Now and again, landlords have legitimate reasons for evicting tenants. When they kick someone out, the logic behind their resolutions must be sound.
The law offers concrete justifications for initiating eviction proceedings. Before sending a renter packing, landlords must be sure that the rationale behind their decision is eminently sensible.
Nonpayment of rent
Arguably, the most straightforward reason for an eviction is the tenant’s failure to pay. It is sobering to realize that more than 8 million American adults live in households behind on their rent. When tenants consistently fall short in this regard, landlords have a legitimate basis for eviction.
Property agreements outline the terms of a rental arrangement and serve as legal contracts between landlords and tenants. Limitations may include rules on subjects such as owning pets or subleasing. When tenants breach these guidelines without approval, landlords may justifiably pursue a tenant’s removal.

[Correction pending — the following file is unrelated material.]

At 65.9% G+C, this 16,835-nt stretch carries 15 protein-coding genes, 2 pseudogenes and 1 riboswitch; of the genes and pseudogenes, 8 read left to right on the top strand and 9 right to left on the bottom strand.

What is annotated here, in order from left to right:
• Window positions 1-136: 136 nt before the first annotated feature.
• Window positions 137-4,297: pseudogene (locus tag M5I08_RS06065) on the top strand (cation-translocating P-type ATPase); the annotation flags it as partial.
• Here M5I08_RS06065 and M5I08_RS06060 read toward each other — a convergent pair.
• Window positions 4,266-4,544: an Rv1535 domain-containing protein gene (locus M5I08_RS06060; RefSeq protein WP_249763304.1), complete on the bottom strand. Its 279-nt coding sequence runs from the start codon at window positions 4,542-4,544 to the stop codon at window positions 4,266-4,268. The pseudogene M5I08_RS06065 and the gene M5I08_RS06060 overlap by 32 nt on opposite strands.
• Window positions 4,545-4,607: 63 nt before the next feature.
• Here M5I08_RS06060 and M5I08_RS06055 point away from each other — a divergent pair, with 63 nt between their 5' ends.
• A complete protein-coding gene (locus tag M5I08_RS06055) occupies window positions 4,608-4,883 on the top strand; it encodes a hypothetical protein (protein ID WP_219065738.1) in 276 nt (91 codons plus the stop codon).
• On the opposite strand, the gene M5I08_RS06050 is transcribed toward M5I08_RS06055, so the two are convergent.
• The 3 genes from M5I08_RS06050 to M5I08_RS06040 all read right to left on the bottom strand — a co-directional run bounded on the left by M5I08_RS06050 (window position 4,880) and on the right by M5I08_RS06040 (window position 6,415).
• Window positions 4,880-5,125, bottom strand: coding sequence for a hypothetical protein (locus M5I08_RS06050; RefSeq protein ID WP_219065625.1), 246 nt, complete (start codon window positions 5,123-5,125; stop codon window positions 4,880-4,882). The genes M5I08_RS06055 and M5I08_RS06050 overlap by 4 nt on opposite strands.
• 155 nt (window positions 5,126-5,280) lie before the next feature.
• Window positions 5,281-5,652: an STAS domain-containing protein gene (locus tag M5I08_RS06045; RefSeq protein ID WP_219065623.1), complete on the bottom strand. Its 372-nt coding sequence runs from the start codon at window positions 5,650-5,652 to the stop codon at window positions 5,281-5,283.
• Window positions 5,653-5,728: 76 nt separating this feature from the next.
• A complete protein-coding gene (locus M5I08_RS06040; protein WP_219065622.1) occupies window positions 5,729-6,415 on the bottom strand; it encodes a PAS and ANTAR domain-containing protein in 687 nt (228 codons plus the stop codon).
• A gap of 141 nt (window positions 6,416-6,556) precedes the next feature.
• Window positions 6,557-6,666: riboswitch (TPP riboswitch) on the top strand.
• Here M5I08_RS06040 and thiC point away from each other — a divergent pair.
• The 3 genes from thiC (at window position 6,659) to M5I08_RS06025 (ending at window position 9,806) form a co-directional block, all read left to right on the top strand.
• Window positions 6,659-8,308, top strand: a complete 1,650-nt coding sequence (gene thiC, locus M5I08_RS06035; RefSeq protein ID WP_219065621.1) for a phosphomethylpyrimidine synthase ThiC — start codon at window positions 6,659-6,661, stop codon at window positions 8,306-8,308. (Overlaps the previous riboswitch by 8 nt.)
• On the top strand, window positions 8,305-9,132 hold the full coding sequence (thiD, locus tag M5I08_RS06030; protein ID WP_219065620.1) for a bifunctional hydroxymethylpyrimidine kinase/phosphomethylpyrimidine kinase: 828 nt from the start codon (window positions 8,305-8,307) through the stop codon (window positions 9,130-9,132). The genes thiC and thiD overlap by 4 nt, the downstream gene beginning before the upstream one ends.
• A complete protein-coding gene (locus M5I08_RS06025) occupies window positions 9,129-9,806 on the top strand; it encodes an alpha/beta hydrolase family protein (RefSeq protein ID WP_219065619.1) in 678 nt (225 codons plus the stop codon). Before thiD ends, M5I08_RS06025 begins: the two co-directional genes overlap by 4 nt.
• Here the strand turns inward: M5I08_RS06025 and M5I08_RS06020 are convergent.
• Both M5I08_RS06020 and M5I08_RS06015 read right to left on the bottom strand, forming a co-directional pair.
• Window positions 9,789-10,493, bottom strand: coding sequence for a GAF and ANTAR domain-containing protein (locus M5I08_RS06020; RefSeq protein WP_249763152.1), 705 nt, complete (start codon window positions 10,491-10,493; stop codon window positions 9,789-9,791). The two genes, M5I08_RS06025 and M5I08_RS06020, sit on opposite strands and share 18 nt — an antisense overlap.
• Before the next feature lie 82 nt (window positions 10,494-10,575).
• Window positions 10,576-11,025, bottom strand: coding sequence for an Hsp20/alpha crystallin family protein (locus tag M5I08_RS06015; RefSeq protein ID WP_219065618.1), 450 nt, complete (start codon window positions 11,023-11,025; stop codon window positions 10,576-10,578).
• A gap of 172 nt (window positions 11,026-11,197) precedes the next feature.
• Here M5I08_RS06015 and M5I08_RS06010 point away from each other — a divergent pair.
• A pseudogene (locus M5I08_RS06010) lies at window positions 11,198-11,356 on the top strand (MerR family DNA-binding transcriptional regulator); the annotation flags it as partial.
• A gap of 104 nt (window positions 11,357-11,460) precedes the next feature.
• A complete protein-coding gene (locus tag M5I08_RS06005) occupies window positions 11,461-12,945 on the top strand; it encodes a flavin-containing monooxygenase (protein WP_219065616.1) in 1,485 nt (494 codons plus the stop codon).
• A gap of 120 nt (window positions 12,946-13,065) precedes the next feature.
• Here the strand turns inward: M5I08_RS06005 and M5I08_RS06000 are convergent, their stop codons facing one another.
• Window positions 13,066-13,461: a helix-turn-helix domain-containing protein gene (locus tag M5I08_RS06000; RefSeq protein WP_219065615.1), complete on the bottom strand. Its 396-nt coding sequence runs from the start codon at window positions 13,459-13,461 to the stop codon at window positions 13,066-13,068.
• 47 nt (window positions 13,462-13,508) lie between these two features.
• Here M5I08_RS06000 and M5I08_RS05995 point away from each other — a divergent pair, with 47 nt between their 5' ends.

Tenants must keep the space where they live in reasonable condition. If they cause excessive damage beyond normal wear and tear, it remains acceptable for landlords to evict the offending inhabitant. Landlords are responsible for documenting the damage to allow a judge enough proof to assess the situation.
Engaging in criminality is a solid reason for ending a tenant-landlord relationship. Selling drugs, prostitution and housing illegal immigrants are prime examples of serious violations. It is incumbent on landlords to cooperate fully with law enforcement agencies and show that they want to prevent such behavior from occurring on their premises.
When landlords choose to evict someone, they must follow the appropriate procedures and be positive that their reason for terminating the rental agreement is reasonable and fair. Besides the legal dimension, handling residents in a principled manner reflects well on their character.